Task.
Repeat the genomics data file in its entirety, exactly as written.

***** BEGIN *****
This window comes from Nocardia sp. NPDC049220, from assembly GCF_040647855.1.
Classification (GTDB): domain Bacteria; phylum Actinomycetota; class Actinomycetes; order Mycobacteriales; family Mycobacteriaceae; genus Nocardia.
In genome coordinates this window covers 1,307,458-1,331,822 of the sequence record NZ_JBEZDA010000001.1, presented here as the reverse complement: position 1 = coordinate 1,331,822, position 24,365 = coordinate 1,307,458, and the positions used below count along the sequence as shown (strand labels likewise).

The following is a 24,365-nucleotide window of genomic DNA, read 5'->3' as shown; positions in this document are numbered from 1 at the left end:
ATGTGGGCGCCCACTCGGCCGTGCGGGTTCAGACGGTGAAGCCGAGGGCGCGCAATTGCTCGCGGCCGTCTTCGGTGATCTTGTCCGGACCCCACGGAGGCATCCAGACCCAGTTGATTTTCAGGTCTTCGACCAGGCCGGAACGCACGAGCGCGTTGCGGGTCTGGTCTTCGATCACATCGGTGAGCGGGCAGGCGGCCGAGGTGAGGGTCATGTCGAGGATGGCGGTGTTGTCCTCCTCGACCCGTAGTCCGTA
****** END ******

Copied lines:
This window comes from Nocardia sp. NPDC049220, from assembly GCF_040647855.1.
Classification (GTDB): domain Bacteria; phylum Actinomycetota; class Actinomycetes; order Mycobacteriales; family Mycobacteriaceae; genus Nocardia.
In genome coordinates this window covers 1,307,458-1,331,822 of the sequence record NZ_JBEZDA010000001.1, presented here as the reverse complement: position 1 = coordinate 1,331,822, position 24,365 = coordinate 1,307,458, and the positions used below count along the sequence as shown (strand labels likewise).

The following is a 24,365-nucleotide window of genomic DNA, read 5'->3' as shown; positions in this document are numbered from 1 at the left end:
ATGTGGGCGCCCACTCGGCCGTGCGGGTTCAGACGGTGAAGCCGAGGGCGCGCAATTGCTCGCGGCCGTCTTCGGTGATCTTGTCCGGACCCCACGGAGGCATCCAGACCCAGTTGATTTTCAGGTCTTCGACCAGGCCGGAACGCACGAGCGCGTTGCGGGTCTGGTCTTCGATCACATCGGTGAGCGGGCAGGCGGCCGAGGTGAGGGTCATGTCGAGGATGGCGGTGTTGTCCTCCTCGACCCGTAGTCCGTA